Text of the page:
Rebuilding the Foundations
Isaiah begins by giving us a time frame for his prophetic career. He prophesied from the time of Uzziah, who died in 758 BC to the reign of Hezekiah, who died in 697. Hezekiah reigned 29 years and Isaiah was around at least for the 14th year of his reign (Isaiah 37-39), so he prophesied for at least 45 years.
An apocryphal book called The Martyrdom of Isaiah says that Isaiah was martyred under Manasseh, Hezekiah's son, by being sawn in two. The mention of such a martyrdom in Hebrews 11:37 is almost certainly a reference to this book. However, had Isaiah really lived until the time of Manasseh, surely he would have mentioned him with the other kings in verse 1.
It is easy to read the Bible, especially the Old Testament histories and prophecies of judgment, without catching issues that apply to us today. Verses 2-3 of Isaiah 1 are an excellent example.
Here the Lord complains that the Israelites are his children, but they don't understand him or know who he is. Even oxen and donkeys know their masters, but the Israelites have failed to know or understand the One who is not only their Master, but their Father and Husband as well.
This did not happen because they simply forgot him or because he's invisible and easy to overlook as we live our lives. He is a mighty God who continually worked miracles in Israel. God tells us through Isaiah that the problem is "they have rebelled against me."
Israel not only does not know; they don't even consider.
Israel is a nation that grew up in captivity. Only by the great deliverance of God were they freed. Only by the hand of the Almighty were they able to obtain their land. They had national songs, singers, a temple, sacrifices, a priesthood, feasts and Sabbaths that were all meant to remind them of the mighty deeds of God.
But they forgot because they didn't want to know. Knowing involves responsibility. Knowing involves living differently than the impulses and desires of our body would drive us to live. So Israel rebelled, and they forgot. They forgot because they wanted to forget.
This is just as true in the USA. The US is forgetting God. They consider him invisible and absent, but the real problem is that they are not looking. They don't know because they are in rebellion, and they don't want to know.
Those of us who name the name of the King are at fault, too. We don't consider because considering is dangerous. The darkness grows in our nation, and we complain, but we do not consider. We could look at the past. We could look at what the saints did in the past when the world around them became frighteningly dark.
We would find that they mourned, they prayed, they fasted. They cried out for God to intervene, and he did ... over and over again.
We who name the name of the King, we know. We know, but do we consider? This is the USA. We are so comfortable. When we see that we are not reaching those around us, we try to make them as comfortable as we are. We offer them Starbucks and basketball courts in hope that the church will prove even more comfortable than the world.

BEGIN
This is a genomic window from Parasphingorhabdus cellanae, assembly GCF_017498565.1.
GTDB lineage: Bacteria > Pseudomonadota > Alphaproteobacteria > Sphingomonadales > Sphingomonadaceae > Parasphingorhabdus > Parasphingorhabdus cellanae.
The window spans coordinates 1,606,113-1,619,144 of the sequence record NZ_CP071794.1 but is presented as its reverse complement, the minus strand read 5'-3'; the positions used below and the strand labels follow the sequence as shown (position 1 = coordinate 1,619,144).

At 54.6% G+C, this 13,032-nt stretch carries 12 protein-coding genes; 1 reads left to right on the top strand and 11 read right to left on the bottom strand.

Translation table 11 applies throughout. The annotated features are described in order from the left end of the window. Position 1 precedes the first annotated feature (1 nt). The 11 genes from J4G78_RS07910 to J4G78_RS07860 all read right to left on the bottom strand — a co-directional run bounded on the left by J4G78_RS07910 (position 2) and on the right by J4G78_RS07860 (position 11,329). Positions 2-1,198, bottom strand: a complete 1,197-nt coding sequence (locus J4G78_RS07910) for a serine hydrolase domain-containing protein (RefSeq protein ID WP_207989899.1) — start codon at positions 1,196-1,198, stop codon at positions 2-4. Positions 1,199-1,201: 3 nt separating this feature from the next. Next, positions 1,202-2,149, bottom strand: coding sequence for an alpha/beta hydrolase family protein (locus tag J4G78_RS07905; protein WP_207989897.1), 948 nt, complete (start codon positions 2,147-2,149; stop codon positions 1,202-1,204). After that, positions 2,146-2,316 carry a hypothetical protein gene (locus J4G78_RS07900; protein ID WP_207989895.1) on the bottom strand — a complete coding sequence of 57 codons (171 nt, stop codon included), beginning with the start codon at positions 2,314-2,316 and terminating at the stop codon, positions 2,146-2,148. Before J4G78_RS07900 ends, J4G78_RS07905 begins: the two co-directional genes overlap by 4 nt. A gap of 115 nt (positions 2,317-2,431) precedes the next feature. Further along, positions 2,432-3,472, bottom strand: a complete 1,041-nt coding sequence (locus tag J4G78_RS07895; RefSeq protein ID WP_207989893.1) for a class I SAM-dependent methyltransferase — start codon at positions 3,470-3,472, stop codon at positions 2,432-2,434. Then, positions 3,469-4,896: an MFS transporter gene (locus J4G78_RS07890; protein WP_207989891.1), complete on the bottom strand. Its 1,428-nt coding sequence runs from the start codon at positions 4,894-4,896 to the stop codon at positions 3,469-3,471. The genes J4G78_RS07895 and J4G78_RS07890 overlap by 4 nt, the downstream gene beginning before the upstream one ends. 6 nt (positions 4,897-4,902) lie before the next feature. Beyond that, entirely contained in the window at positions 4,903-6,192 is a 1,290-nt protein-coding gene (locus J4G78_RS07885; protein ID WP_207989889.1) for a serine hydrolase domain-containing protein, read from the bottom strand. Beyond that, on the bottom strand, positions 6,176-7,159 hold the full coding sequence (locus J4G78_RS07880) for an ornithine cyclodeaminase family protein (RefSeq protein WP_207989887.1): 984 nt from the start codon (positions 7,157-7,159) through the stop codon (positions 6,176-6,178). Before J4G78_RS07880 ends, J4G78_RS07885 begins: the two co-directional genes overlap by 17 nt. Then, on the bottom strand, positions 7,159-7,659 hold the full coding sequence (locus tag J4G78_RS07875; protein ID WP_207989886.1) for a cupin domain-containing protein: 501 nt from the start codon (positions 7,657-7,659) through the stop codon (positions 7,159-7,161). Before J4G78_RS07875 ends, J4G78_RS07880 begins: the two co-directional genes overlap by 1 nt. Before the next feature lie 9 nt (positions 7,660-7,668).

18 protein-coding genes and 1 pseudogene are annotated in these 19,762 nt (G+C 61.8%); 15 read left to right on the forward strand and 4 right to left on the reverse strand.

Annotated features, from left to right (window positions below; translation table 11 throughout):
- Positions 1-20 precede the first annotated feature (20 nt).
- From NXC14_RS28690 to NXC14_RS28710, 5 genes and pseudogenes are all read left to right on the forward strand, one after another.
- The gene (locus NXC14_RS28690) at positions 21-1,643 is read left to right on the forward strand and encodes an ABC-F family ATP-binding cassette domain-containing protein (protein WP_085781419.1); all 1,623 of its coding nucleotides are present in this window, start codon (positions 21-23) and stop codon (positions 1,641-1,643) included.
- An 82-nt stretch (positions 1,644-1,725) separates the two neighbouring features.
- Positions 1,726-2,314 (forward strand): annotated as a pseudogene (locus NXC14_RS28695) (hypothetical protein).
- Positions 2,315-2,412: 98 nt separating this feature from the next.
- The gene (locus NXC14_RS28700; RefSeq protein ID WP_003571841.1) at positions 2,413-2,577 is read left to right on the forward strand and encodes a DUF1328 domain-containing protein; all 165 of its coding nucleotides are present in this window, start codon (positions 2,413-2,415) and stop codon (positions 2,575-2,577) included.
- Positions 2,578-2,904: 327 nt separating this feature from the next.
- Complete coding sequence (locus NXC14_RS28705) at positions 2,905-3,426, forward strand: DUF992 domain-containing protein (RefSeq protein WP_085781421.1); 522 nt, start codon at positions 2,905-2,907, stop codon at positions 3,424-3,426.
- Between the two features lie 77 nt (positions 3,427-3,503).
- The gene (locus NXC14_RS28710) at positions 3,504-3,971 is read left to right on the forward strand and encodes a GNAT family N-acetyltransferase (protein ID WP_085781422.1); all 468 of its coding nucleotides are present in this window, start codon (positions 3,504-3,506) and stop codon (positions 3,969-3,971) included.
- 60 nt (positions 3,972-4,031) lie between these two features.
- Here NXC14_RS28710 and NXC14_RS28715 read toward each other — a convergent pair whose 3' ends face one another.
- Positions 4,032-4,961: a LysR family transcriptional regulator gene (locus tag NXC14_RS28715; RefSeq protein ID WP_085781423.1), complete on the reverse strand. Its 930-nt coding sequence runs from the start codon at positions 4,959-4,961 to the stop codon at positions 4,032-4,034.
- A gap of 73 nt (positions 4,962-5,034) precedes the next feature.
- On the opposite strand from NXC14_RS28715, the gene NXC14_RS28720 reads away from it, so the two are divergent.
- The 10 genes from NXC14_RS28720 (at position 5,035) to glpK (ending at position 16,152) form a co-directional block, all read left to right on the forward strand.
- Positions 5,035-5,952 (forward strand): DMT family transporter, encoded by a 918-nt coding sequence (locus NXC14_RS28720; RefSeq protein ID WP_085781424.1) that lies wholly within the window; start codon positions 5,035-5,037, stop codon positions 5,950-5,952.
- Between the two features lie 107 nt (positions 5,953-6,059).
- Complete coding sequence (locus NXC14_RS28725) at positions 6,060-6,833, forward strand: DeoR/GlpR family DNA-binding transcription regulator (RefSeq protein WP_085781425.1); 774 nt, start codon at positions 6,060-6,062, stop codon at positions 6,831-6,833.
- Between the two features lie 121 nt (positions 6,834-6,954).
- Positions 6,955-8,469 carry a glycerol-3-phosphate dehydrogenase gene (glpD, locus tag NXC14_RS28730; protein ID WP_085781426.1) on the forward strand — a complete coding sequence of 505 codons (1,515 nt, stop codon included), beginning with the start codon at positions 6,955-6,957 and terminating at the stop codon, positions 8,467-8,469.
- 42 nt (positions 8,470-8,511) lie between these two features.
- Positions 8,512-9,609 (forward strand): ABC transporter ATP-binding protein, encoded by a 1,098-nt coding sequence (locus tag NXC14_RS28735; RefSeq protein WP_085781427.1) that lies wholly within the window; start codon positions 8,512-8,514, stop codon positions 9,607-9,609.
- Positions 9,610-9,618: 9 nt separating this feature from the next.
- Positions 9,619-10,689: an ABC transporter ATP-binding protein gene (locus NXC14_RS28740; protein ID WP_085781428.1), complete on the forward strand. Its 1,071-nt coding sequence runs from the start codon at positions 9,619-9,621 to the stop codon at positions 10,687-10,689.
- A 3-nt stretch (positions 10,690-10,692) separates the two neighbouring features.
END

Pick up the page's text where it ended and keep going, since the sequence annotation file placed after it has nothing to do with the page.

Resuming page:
We will never out-comfort and out-entertain Hollywood and Disney. It is one of those things God cannot do because he is not willing to do. His call is for men and women to forsake their comforts and luxuries because they have seen him as the Great and Awesome King.
Let us consider our ways. How much of our effort is devoted to the Kingdom of God, and how much is devoted to our own comfort? Even more pertinently, how much of our money is devoted to the Kingdom of God, and how much is devoted to our own comfort?
This little jaunt through three verses at the beginning of Isaiah convicted me deeply. The biggest issue was very simple: Starbucks.
I am not going to tell anyone else what to do, but for me, I know I cannot justify to God that I need that $2 coffee or that $4 specialty drink. Three things compound the problem, wounding my heart even more:
I am not suggesting you do what I do—or what I started doing today in my conviction and my horror at myself. I am not prepared to tell Christians that spending money on specialty drinks at Starbucks is sin. I am prepared to ask those who think of themselves as disciples to consider. I am asking you to compare what you do and what you spend for your comfort to what you do and spend for the Kingdom of God.
I can tell you from experience that if my readers take this to heart, it will convict those who least need convicting and float on by those who most need it. I'm not sure what to do about that except mention it. Are we disciples of the Great King, Jesus the Son of God? Or are we followers of the mediocre Christian traditions of the United States?